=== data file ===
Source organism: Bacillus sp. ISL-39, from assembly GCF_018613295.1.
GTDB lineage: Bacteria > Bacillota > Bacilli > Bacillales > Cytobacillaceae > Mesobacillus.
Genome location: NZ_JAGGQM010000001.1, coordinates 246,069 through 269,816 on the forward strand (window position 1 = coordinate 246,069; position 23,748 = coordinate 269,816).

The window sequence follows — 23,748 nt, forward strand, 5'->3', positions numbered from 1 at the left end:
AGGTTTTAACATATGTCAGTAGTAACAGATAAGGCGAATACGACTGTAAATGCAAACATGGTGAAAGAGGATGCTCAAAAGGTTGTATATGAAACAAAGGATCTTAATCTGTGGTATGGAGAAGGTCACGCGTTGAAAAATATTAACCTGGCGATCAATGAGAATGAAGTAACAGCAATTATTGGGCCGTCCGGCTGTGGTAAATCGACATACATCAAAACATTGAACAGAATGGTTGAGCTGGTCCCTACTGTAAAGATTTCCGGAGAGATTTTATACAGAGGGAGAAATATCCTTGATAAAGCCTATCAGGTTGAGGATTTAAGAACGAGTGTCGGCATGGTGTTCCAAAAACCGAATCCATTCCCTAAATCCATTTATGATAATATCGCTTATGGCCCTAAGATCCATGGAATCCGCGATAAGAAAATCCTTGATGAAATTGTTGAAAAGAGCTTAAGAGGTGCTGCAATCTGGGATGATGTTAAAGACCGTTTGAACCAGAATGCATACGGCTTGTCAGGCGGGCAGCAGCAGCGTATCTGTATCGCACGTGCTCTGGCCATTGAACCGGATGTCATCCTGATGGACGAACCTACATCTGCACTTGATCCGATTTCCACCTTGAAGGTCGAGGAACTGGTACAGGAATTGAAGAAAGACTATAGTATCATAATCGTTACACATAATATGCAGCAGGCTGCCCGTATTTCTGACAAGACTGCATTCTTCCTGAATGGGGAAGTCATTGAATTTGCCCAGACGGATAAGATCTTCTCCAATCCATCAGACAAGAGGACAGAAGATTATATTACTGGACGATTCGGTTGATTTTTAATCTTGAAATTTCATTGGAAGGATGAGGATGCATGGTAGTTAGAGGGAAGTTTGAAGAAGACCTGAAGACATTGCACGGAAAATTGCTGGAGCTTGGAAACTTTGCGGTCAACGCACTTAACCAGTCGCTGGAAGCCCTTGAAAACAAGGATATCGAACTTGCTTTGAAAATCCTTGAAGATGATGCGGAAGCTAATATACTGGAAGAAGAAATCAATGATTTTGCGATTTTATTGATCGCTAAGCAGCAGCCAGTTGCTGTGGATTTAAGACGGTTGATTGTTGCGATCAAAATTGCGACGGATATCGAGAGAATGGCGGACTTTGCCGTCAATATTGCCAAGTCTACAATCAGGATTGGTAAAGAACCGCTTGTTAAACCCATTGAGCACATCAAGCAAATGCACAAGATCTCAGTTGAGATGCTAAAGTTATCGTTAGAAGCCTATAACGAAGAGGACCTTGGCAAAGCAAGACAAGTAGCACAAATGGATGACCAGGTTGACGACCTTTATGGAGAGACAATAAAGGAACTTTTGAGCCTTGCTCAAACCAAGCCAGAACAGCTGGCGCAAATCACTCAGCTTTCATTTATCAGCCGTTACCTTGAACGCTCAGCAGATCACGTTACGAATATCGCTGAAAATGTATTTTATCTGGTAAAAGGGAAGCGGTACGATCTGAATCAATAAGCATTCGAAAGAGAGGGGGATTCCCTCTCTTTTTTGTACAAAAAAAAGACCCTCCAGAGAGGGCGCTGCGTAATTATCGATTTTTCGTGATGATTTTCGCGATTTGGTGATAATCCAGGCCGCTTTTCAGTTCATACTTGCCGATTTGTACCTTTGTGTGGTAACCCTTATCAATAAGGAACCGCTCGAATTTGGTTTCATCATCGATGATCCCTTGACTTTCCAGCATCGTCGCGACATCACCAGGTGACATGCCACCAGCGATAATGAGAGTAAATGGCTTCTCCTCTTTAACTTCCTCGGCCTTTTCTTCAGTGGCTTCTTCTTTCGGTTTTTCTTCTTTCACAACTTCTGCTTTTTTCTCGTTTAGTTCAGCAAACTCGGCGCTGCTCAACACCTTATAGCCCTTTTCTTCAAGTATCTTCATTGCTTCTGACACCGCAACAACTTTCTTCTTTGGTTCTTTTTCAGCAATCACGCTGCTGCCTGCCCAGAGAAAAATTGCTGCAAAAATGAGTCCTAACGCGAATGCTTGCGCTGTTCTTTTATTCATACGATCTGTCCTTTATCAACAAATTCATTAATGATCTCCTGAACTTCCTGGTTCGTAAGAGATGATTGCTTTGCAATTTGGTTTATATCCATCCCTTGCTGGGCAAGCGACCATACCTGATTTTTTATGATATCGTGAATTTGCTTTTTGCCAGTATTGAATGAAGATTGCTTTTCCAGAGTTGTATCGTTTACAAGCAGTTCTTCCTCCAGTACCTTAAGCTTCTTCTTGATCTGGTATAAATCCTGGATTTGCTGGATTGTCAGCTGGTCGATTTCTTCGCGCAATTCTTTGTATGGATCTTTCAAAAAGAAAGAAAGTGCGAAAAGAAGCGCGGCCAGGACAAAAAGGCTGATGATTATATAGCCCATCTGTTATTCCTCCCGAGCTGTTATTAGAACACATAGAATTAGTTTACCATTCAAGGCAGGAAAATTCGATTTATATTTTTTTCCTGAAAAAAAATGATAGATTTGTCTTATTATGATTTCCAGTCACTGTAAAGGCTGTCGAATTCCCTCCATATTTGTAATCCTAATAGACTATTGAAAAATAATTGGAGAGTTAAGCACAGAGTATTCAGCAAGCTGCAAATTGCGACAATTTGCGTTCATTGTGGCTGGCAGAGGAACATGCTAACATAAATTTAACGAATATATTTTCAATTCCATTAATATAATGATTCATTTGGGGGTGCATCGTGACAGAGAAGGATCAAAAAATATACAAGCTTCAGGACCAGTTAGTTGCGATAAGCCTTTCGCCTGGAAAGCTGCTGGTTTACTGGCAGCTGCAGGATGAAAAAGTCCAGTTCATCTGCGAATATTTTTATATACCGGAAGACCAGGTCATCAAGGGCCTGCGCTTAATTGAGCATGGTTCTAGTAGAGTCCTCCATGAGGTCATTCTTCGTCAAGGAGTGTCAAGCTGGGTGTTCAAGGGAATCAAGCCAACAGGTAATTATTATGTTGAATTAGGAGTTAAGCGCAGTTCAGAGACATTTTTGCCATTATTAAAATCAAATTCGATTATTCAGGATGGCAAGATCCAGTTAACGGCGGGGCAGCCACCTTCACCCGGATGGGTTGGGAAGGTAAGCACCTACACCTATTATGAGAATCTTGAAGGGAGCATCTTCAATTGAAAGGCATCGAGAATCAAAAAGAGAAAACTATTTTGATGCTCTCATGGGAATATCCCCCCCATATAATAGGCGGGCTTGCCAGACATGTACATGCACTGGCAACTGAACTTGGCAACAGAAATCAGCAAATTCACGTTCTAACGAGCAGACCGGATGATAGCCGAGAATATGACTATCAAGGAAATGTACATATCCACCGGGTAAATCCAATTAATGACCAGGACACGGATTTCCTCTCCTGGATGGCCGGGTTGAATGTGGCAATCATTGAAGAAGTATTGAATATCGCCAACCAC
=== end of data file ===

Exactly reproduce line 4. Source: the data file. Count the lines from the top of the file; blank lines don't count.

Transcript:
The window sequence follows — 23,748 nt, forward strand, 5'->3', positions numbered from 1 at the left end: